Rachel Cohn makes her Knopf solo debut with this funny, touching, and surely recognizable story about a girl and the technology habit that threatens everything.
Related collections and offers
|Publisher:||Random House Children's Books|
|Sold by:||Random House|
|File size:||2 MB|
|Age Range:||14 Years|
About the Author
Read an Excerpt
Happy Birthday to You, Very LeFreak
It wasn’t the fact that Starbucks did not—would not—serve Guinness with a raw egg followed by an espresso chaser that was ruining Very’s hangover. Nor was Very concerned that she had stumbled into her campus Starbucks on the morning after an overnight “study session” with the beautiful engineering major from Ghana whose name eluded her, although Very knew there were many hard consonants involved. Hey, she wasn’t even bothered that yesterday she’d been fired from her work-study “security” job checking student IDs—a feat that, contrary to her university career services advisor, was not, like, impossible to pull off—yet Very probably could be counted on later today to blow the remaining credit on her maxed-out card for primary wants like new headphones rather than for secondary needs such as food and tuition.
The fact was, Very wasn’t even technically hungover, unless a sugar coma from late-night Cap’n Crunch consumption, along with several rounds of Red Bull, qualified. It was the excessive inhale of birthday cake and cereal that had done Very in. Like the mild, fully clothed spooning session—rather, study session—with Ghana that had closed out the birthday party her dorm had thrown her, the sugar infusion had felt so comforting in the moment. It was the after that felt so empty, the Red Bulls ’n’ Cap’n fallout headache, the uncomfortable wake-up with Ghana, two strangers with stale morning breath gazing into one another’s eyes, each silently begging the other: Yo, let’s pretend this never happened?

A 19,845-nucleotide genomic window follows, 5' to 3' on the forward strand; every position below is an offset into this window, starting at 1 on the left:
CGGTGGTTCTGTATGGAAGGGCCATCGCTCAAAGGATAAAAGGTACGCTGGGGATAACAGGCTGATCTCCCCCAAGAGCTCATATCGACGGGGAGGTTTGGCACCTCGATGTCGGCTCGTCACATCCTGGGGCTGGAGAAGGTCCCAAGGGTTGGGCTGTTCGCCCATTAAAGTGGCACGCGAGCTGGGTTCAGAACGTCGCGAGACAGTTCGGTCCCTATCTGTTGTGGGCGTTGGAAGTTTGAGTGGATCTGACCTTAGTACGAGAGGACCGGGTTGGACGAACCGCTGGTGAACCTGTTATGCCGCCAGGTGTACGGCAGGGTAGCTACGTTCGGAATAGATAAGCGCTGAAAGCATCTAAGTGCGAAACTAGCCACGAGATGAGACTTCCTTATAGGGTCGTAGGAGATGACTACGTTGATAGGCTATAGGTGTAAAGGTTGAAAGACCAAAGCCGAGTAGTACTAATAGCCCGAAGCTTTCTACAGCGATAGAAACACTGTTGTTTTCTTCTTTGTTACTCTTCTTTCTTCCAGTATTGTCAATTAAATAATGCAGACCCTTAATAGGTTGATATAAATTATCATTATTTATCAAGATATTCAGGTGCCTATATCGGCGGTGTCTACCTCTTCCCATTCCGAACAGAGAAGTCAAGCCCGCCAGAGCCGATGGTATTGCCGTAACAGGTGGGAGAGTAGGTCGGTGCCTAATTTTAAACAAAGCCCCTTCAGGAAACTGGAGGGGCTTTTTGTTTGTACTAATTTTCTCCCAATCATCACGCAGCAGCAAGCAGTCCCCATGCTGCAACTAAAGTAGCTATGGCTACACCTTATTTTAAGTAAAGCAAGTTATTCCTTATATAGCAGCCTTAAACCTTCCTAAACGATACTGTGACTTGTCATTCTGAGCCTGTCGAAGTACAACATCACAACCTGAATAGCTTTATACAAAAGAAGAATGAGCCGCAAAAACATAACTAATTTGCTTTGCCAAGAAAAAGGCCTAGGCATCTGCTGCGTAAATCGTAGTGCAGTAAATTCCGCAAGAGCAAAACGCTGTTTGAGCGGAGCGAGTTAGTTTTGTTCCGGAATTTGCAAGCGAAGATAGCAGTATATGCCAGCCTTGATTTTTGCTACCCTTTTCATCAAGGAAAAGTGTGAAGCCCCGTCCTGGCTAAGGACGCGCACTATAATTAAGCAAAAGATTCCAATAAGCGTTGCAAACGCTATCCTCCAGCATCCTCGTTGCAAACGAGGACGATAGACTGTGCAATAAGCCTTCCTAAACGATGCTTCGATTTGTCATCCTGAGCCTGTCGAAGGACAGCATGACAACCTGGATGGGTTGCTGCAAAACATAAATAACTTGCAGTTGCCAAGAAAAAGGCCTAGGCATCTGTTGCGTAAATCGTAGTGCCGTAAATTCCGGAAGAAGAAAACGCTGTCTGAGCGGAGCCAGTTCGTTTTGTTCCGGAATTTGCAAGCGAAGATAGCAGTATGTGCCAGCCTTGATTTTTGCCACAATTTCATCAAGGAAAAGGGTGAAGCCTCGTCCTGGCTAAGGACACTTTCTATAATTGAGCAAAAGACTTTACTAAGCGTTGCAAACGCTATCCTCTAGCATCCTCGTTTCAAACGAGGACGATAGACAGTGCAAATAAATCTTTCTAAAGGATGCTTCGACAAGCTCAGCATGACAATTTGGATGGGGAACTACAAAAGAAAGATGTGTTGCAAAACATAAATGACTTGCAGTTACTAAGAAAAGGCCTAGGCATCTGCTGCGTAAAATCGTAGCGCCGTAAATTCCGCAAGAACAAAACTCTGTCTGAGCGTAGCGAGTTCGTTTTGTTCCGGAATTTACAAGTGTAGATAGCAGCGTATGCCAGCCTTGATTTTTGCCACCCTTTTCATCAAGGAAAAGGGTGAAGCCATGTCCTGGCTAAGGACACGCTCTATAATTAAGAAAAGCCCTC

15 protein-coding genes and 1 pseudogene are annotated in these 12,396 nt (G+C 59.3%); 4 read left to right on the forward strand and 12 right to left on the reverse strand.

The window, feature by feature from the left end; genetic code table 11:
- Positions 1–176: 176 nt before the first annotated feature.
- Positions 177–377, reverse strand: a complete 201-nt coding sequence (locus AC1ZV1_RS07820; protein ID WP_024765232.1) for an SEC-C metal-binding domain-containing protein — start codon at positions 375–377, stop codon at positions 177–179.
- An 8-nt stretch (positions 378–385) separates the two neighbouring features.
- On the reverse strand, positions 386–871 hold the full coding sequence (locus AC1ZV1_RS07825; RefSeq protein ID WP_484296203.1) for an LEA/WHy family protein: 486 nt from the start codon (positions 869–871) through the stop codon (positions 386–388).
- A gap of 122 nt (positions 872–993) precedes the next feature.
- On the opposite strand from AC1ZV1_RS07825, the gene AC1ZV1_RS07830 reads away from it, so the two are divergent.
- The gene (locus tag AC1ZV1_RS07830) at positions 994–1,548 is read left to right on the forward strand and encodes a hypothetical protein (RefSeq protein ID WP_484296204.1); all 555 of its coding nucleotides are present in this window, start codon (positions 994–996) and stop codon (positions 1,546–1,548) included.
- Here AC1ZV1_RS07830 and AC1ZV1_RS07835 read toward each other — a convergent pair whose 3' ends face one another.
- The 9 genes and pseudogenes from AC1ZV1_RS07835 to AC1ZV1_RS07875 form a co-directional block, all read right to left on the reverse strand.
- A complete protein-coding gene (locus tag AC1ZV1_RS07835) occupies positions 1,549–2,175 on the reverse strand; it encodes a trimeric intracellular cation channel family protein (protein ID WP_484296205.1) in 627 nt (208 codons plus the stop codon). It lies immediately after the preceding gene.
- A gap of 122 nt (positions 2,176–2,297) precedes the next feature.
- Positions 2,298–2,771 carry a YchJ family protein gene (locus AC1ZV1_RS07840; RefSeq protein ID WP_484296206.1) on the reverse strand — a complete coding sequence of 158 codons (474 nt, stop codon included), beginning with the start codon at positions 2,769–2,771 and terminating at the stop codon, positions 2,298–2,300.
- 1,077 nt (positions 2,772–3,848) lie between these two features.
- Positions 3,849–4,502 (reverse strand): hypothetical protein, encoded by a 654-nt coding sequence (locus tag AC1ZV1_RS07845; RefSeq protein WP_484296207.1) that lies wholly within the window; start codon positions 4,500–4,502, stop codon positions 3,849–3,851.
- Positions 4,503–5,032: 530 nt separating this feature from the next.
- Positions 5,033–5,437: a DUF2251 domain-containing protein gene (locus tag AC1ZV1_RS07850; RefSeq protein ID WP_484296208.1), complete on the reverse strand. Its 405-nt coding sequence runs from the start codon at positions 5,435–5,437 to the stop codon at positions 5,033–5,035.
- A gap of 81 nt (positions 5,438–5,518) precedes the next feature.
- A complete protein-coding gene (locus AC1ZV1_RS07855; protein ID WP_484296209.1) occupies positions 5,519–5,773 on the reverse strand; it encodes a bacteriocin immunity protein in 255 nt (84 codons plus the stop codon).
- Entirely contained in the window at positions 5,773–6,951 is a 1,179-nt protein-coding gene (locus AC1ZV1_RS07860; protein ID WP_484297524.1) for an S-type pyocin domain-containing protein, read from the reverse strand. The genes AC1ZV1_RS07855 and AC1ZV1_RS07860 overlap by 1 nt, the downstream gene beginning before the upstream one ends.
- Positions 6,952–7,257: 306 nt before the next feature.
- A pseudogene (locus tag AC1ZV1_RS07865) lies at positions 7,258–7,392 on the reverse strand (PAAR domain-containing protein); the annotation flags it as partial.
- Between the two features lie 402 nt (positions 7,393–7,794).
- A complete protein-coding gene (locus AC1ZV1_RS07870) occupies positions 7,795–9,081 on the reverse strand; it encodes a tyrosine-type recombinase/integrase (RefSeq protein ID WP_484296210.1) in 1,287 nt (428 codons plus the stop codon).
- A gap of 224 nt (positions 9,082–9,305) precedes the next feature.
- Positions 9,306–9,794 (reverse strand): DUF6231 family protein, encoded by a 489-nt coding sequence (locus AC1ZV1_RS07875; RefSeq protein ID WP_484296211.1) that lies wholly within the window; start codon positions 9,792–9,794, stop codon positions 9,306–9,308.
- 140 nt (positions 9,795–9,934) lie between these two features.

Ghana had a girlfriend who was away for a semester abroad, and Very had no intention of getting in the way there. Her random act of intimacy hadn’t been quite as dangerous, she assured herself. It wasn’t like she’d cheated on either her real or her imagined boyfriend with Ghana. Bryan had been her best guy friend before becoming her real boyfriend, but, once their relationship had advanced to that level—when Very and Bryan were two of the only holdouts in their dorm not to go away for Spring Break—it had lasted only a day before she’d been forced to dump him. Bryan was just too good to be true: his own fault. El Virus, Very’s imagined boyfriend, he of the passionate e-mails and IMs and text messages, he who taunted her every thought and feeling by existing in the electronic ether yet who refused to appear in live, physical form before her, had suddenly dropped out of the ether; she hadn’t heard from him since what felt like an eternity (but technically, according to his last text message, since the week prior to Spring Break). The problem with an imaginary boyfriend was, if he chose not to answer her electronic missives, Very had no idea where else to find him. She had no way of knowing whether the “facts” he’d given her about himself were, in fact, true. Maybe El Virus was an engineering student at MIT in Boston; maybe he was a CIA spy on a secret mission to ferret out Al Qaeda moles stashed away on whaling ships off the coast of Nova Scotia; maybe he was an insurance appraiser in Des Moines with a wife, two kids, and a kitten afflicted with cerebral palsy and that was why he could never sacrifice his home for his happiness to leave the family for Very; or maybe he was a bored and restless hacker up in Scarsdale, possibly within breathing distance of her. God, what if El Virus turned out to be some punk thirteen-year-old with a hard-on?